Lambert St. Louis International Airport could not attract enough airline business to become a hub airport even while they continued to build its massive new runway at the expense of taxpayers and a loss of entire communities. Now that they are sitting with a $1 billion concrete slab with a large for-rent sign, Lambert is desperate to attract any paying customer to land on their shiny new and gently used runway. After all, according to the St. Louis Business Journal, Lambert is still facing $1.4 billion in debt. Attracting a Chinese air-cargo hub would, in theory, help them pay off their debts and make that runway appear to be a regional necessity.
The problem is, Chicago, Dallas and other mid-American cities have already done their homework on attracting Chinese air-cargo shipments. St. Louis leaders and Missouri legislators have not been forthcoming with that information, instead insisting that our region somehow holds a key to that particular market.
From an article on the St. Louis Post-Dispatch website today with a discussion with Greg Lindsay, who wrote the book on Aerotropolis and global markets:
The free-market Show Me Institute published a critical study, and an air cargo consultant said St. Louis would never be a cargo hub. Backers have tended to cast them as narrow thinkers who just don’t get the Aerotropolis concept.
That argument definitely doesn’t fit Lindsay — who coined the term in the first place. He wrote “Aerotropolis: The Way We’ll Live Next” with John Kasarda, a professor at the University of North Carolina. Since the St. Louis folks co-opted his title, they ought to be interested in Lindsay’s opinion.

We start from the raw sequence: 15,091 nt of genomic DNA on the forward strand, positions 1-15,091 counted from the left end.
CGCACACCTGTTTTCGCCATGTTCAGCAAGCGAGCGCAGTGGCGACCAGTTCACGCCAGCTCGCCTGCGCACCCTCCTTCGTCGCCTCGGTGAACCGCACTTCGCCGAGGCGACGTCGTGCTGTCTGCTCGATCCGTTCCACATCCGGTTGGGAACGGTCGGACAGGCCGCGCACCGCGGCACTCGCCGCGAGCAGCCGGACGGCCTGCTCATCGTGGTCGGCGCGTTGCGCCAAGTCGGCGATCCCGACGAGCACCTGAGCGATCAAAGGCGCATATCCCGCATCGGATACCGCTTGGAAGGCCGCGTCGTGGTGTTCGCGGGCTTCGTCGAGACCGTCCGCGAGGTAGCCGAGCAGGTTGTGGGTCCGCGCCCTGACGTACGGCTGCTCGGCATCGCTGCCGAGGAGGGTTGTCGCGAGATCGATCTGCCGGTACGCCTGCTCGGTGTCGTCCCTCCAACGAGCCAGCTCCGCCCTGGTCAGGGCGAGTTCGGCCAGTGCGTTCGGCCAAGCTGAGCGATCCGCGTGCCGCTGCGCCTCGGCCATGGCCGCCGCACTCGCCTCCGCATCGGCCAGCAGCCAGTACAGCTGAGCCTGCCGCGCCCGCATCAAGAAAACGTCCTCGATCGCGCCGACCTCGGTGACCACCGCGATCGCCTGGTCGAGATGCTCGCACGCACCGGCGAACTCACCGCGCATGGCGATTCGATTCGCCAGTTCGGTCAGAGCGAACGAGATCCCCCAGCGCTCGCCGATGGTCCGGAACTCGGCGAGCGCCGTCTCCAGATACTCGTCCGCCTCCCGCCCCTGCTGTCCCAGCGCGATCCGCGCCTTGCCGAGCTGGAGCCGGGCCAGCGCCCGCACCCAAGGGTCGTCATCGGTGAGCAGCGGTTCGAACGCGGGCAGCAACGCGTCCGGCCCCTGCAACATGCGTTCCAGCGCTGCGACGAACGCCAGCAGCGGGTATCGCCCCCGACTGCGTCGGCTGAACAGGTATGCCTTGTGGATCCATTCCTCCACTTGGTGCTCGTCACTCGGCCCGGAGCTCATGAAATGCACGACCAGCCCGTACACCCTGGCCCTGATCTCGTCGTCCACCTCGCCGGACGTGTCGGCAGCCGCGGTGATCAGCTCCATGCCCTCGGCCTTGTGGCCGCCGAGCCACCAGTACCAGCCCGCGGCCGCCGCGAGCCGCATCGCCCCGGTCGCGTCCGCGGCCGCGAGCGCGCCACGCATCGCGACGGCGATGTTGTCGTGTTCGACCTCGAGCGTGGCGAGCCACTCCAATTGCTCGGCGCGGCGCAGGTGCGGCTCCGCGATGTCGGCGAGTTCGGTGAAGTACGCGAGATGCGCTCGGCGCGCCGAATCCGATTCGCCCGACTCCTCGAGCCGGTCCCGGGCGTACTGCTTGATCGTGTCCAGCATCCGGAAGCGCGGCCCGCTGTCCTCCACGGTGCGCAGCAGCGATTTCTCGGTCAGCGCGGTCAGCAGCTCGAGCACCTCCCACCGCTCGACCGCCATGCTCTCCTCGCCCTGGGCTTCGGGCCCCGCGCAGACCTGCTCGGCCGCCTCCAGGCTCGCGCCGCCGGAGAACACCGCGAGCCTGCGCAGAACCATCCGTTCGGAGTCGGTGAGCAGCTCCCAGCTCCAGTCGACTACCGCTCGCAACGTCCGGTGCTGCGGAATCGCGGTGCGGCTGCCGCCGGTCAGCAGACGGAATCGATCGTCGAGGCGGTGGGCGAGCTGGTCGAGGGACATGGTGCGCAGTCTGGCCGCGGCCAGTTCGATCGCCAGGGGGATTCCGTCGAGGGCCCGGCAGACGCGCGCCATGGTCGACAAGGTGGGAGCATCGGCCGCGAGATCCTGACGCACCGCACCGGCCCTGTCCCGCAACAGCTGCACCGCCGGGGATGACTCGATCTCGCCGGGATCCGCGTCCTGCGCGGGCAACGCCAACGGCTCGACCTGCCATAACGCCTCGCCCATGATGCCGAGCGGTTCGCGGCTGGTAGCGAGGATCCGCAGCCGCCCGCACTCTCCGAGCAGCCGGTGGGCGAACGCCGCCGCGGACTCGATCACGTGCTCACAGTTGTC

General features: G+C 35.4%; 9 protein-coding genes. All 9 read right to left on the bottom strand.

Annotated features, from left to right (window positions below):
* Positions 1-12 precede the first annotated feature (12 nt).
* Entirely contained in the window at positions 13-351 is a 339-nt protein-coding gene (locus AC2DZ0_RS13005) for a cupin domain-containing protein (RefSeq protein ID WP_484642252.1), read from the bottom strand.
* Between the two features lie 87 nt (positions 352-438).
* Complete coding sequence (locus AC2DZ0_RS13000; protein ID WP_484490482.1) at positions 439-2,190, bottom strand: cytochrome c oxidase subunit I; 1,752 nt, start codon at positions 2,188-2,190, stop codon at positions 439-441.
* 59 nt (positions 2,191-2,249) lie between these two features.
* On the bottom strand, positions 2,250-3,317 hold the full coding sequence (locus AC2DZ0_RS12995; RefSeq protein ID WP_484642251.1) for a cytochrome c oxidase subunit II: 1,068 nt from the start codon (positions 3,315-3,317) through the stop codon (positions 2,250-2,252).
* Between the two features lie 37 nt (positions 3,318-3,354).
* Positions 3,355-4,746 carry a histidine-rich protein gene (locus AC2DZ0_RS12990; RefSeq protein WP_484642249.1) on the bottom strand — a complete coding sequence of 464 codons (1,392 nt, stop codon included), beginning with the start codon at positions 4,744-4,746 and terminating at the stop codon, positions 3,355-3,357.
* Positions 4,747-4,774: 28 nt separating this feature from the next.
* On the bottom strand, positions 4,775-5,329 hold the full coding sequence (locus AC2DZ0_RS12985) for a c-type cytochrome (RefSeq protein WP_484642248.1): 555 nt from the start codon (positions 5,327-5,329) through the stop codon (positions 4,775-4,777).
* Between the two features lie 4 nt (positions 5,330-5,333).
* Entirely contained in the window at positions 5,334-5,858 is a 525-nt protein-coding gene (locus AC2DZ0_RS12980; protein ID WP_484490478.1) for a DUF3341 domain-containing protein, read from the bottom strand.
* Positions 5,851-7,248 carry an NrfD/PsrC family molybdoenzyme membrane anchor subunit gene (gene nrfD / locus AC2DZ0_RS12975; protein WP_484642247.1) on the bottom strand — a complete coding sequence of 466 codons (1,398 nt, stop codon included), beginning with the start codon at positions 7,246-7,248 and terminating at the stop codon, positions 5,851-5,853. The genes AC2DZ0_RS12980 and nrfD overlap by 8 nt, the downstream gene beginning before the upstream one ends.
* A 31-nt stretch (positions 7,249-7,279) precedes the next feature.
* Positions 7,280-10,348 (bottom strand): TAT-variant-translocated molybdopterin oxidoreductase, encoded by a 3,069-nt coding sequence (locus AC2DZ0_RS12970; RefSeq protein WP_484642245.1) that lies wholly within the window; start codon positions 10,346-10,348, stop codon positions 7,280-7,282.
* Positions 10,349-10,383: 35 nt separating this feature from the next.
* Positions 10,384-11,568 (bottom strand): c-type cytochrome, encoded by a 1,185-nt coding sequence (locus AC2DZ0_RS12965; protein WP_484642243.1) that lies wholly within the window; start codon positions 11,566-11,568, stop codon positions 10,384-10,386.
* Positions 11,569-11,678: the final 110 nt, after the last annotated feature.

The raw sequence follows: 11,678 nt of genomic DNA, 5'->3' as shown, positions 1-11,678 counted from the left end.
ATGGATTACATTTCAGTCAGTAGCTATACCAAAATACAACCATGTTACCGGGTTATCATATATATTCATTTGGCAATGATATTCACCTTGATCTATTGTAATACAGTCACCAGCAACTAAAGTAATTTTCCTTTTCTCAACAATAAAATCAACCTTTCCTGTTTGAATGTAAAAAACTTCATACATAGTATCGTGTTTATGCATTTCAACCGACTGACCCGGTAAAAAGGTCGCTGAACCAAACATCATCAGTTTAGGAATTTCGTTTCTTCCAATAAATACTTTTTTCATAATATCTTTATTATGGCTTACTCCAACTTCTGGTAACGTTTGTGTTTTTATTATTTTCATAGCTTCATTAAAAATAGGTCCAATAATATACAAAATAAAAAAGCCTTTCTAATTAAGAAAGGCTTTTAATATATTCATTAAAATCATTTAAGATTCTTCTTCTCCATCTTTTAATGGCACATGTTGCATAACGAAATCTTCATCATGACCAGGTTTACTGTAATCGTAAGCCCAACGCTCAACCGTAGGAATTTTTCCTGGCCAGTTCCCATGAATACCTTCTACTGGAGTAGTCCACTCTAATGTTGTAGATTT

Lindsay hadn’t spoken publicly about the St. Louis effort until last week, when he criticized it on Twitter. He tweeted that “calling some cargo flights and warehouses an aerotropolis doesn’t make it one” and then, more bluntly, “I don’t think it will work.”
The middle part of the country has plenty of cargo capacity elsewhere, and other cities are way ahead in the Aerotropolis game.
What does it take to build an Aerotropolis? “You have to create a market where the cost is lower or the access to market is better, and neither of those is really the case in St. Louis,” Lindsay said.
Local leaders are making their pitch on the cost side. Our airport has plenty of unused capacity, and the tax credits would make it cheap for freight forwarders and warehouse operators to set up shop. Why won’t that work?
“I think they could lure the Chinese, but the history of airlines and subsidies indicates that they can leave the moment the subsidies run out,” Lindsay said.
The message of “Aerotropolis,” the book, is that a few global cities now revolve around their airports, rather than the other way around. With rare exceptions, however, they were global cities before they became Aerotropolises. Chicago and Singapore have long been important trading hubs; St. Louis, not so much.
Read more: http://www.stltoday.com/business/columns/david-nicklaus/article_a377c6bd-a005-57a2-a63d-227599165b77.html#ixzz1SOF50mcv